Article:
Before and After Photos – Hiding in Plain Sight

February 6, 2014 — 74 Comments

For some reason, “before and after” stories, especially with accompanying photos, pique our interest. The most common stories are of dramatic weight loss, usually linked to a fad or diet, and often stories about cosmetic surgical make-overs. But the kind of before and after stories that have intrigued me the most are the ones that are about people taking responsibility for how they are living, for making different choices – for making choices that are more self-loving, more nurturing. These changes are impulsed from within but still create an outer change.

These are the ultimate human-interest stories. I’ve been pondering on why they are so compelling. One possible reason is that we are all drawn to change. Scary as it may feel at times, change is inevitable and therefore necessary.

Photographs give us a visible and textural marker of evolution happening although we may not be able to see it in the minutiae of day to day changes. And if our very nature is to change, to evolve, then the “before and after” photos and stories confirm that we are doing what comes naturally and that we are succeeding.

When we look at old photos of ourselves, we are often appalled at the clothes we had on, we cringe at how we styled our hair, we laugh at the look on our face. But if we look at these old photos without judgment of “this was good, this was bad”, “these were the good old days and these were the terrible years”, then the photos become a way for us to observe ourselves.

The before and after changes tell us, in a pictorial way, of who we used to be and who we are now, and perhaps in looking at these photos we may even get a glimpse of why we have made these changes. On first blush it appears to be about better fashion sense, a better haircut, or perhaps a better job that bought better housing and better holidays. But if we look beyond these outer appearances and changes, what can we see by looking back at old photos?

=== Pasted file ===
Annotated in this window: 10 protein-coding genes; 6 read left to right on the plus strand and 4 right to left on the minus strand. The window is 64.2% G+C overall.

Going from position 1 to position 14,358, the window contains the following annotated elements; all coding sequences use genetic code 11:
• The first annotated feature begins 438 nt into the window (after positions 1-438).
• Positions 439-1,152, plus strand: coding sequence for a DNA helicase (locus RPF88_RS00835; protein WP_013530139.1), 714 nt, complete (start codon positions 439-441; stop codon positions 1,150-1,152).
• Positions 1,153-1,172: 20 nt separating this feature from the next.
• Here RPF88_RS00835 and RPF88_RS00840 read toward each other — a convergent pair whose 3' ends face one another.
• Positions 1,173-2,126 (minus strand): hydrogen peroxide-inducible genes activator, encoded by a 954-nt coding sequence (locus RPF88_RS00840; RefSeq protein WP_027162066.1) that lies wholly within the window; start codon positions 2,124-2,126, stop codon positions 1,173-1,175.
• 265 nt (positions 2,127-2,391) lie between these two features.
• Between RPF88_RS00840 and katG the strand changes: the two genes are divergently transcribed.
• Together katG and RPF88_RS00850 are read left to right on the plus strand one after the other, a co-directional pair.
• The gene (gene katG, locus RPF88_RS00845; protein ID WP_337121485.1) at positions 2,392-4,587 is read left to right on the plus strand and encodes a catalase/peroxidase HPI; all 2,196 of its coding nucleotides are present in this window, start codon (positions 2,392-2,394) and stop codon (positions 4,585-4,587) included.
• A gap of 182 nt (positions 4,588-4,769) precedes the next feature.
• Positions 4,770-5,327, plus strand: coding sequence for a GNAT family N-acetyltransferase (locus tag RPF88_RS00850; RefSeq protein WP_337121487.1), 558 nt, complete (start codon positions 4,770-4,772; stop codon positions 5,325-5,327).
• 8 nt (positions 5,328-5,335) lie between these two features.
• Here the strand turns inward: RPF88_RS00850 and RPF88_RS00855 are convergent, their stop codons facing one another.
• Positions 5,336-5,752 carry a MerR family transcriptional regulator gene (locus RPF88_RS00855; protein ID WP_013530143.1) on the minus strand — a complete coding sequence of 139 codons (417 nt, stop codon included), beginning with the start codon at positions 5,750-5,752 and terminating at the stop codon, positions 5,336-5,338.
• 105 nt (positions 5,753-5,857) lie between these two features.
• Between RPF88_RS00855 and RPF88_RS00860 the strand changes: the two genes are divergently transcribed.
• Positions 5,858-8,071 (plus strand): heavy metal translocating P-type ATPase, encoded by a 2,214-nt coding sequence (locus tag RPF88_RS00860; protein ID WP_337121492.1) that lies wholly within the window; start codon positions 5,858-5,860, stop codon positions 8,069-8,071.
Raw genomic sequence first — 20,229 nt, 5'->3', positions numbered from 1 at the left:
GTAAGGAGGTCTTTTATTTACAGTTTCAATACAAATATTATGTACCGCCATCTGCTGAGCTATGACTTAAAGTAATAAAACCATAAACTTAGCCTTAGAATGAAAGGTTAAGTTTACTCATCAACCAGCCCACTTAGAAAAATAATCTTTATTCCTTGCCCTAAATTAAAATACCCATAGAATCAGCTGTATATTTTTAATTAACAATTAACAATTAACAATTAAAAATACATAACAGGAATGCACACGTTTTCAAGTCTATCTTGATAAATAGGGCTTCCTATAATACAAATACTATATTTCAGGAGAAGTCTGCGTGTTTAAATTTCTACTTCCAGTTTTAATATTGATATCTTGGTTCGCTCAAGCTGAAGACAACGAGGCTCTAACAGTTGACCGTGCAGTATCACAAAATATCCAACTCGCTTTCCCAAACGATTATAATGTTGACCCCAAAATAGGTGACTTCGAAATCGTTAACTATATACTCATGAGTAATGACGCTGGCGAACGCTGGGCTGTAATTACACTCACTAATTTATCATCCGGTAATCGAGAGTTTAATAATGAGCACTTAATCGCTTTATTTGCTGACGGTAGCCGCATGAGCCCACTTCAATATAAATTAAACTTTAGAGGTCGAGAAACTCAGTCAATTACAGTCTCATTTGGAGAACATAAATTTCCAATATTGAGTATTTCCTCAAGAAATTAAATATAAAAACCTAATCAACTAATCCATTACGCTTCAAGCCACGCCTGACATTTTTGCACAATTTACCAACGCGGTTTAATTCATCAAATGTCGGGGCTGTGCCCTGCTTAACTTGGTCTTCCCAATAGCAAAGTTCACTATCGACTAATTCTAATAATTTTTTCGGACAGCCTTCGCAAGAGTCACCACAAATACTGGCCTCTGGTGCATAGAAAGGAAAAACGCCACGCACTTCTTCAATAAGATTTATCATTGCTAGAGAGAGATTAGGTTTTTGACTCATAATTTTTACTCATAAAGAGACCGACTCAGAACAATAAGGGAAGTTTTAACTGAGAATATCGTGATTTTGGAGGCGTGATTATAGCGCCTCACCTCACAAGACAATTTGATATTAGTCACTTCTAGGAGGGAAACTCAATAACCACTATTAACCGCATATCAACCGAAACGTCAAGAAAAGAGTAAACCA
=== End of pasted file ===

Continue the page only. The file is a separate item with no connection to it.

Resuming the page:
Recently I have been inspired by the before and after photo stories that reflect an outer transformation that follows from a change in lifestyle. These stories moved me to dig back through my old photo albums to see what I could discover about myself, knowing that I had made many lifestyle changes in recent years. Yes, I went through all the comparisons mentioned above. But much to my surprise, I felt my own evolution through the style of glasses that I wore.

I got glasses in the 5th grade. My recollection of this time is that I was a good student and so I was seated at the back of the class. The teacher did not need to keep an eye on me, she did not need to tell me to settle down, and she did not need to tell me to get to work.

At some point I realised I couldn’t see the blackboard from the back of the room. I just thought this was a consequence of my desk being so far away, but upon mentioning this to either my mother, or my teacher, I was moved closer to the front. This was a real bonus as far as I was concerned because I liked my 5th grade teacher, Mrs. Apple, very much. She was a kind and attentive teacher so I was happy to sit closer to the front.

Still my mother thought it time to get my eyes tested. Now whether I really needed glasses or whether I wanted to have glasses because Mrs. Apple did, I can’t really say. I do know I picked out some frames that looked as close to Mrs. Apple’s as I could find.

And thus began my life with glasses sitting on my nose and in front of my face; glasses that will sit between me and every image that I observe over the remaining years of my life. But in looking back, I realised those glasses served another, perhaps just as important purpose, although I didn’t know it at the time.

Here I am at 16…

Gayle Cue Age 16 (1966)

Me (Gayle Cue): Age 16 (1966)

And here I am in 1983 (age 33)…

Gayle Cue Age 33 (1983)

Me (Gayle Cue): Age 33 (1983)

Notice how much bigger the glasses have become. And notice that they are tinted so you can’t really see my eyes. For the next 25 years I did buy new frames and the lenses often needed strengthening, but the large frames and tint remained basically the same. They had become the perfect way to hide from the world. It was like “You can’t see me, I have my eyes closed” theory, only in my case it was “You can’t see me, because I have on my big tinted glasses”.

1987 (age 37)…

Gayle Cue Age 37 (1987)

Me (Gayle Cue): Age 37 (1987)

Christmas Day 1993 (age 43)…

Gayle Cue Age 43 (1993)

Me (Gayle Cue): Age 43 (1993)